Little Fellas

The last thing you want to read about is a gas station. I know that. So, instead I’ll tell you about an old man who once owned one. I’ll call him Mister Peters, though that’s not his name.

Peters was the sponsor of our Little League team, and no matter how old you get, you don’t forget things like that. Our T-shirts and caps bore his name.

Peters and his wife were salt-of-the-earth people. Their shop was out in the sticks, off the highway. The gas pumps were the original kind, with the spinning numbers.

Whenever you wheeled into his station, one of Peters’ boys would wander out, usually covered in grease. He’d fill up your car, then wipe your windshield with a squeegee. You paid cash, and let him keep the change.

Peters’ place was only miles from my home. Often we’d hike to it, through the woods. Past the creek; where we caught crawfish. Past the clearing; where the wild strawberries grew.

It was Peters who once let us boys buy a package of Red Man chew, on the condition we took a chaw right there, in front of him. Which everyone was afraid to do, except Kevin — who got as sick as a dog. We had to drag him home.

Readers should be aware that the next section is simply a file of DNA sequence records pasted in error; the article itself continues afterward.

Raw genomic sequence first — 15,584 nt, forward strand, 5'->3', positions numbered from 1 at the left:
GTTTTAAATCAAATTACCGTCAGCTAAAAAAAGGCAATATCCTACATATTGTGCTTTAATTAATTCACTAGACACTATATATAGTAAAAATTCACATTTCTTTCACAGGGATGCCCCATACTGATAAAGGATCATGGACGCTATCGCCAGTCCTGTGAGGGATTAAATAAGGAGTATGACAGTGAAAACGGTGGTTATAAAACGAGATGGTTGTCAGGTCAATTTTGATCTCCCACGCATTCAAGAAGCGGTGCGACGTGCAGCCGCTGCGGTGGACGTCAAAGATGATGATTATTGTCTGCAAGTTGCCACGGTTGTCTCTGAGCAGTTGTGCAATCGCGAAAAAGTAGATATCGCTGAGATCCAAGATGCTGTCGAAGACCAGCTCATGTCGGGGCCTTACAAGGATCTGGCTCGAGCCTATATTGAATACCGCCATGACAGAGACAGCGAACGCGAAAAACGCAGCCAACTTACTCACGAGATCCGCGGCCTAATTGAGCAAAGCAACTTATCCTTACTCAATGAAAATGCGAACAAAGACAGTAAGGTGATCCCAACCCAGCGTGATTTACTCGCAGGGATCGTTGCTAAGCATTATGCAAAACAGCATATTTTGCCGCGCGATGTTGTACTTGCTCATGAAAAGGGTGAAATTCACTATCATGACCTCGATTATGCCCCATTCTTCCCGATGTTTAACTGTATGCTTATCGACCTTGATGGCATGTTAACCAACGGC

Lesson learned.

Over time, regulations made it too difficult for little stations to stay in business. At least, that’s what Peters said while he wiped my windshield.

“It’s big businesses,” he said. “They’re shutting us little fellas down. Pretty soon, you won’t see side-of-the-road stations like this anymore. I’m sick about it. I’ve sank my life into this place. But they’re going to have to take it from me. I’m gonna hang on until my fingernails quit growing.”

Last time I saw it, Peters’ station had plywood over the windows. There were no tire-stacks out front, no drums of oil. The tall sign had been taken down.

Listen, I’m no dummy. I know our world is only going to keep getting bigger. But I don’t have to like it. Each year, there are more Walmarts, Best Buys, and Taco Bells; fewer general stores, and no-name burger joints.

But I still have my Little League ball cap. And I’m going to keep it.

Until my fingernails quit growing.


  1. Jennifer - March 21, 2016 12:37 pm

    I love reading your stories each morning, but this one made me way too sad! Thank you for your beautiful words, even if they fill my Monday morning with tears.

  2. Deborah Alford - September 13, 2016 5:52 pm

    I feel that pain, I remember Mr Parrish store and Mr Ralph Adam’s my memory is like yours.


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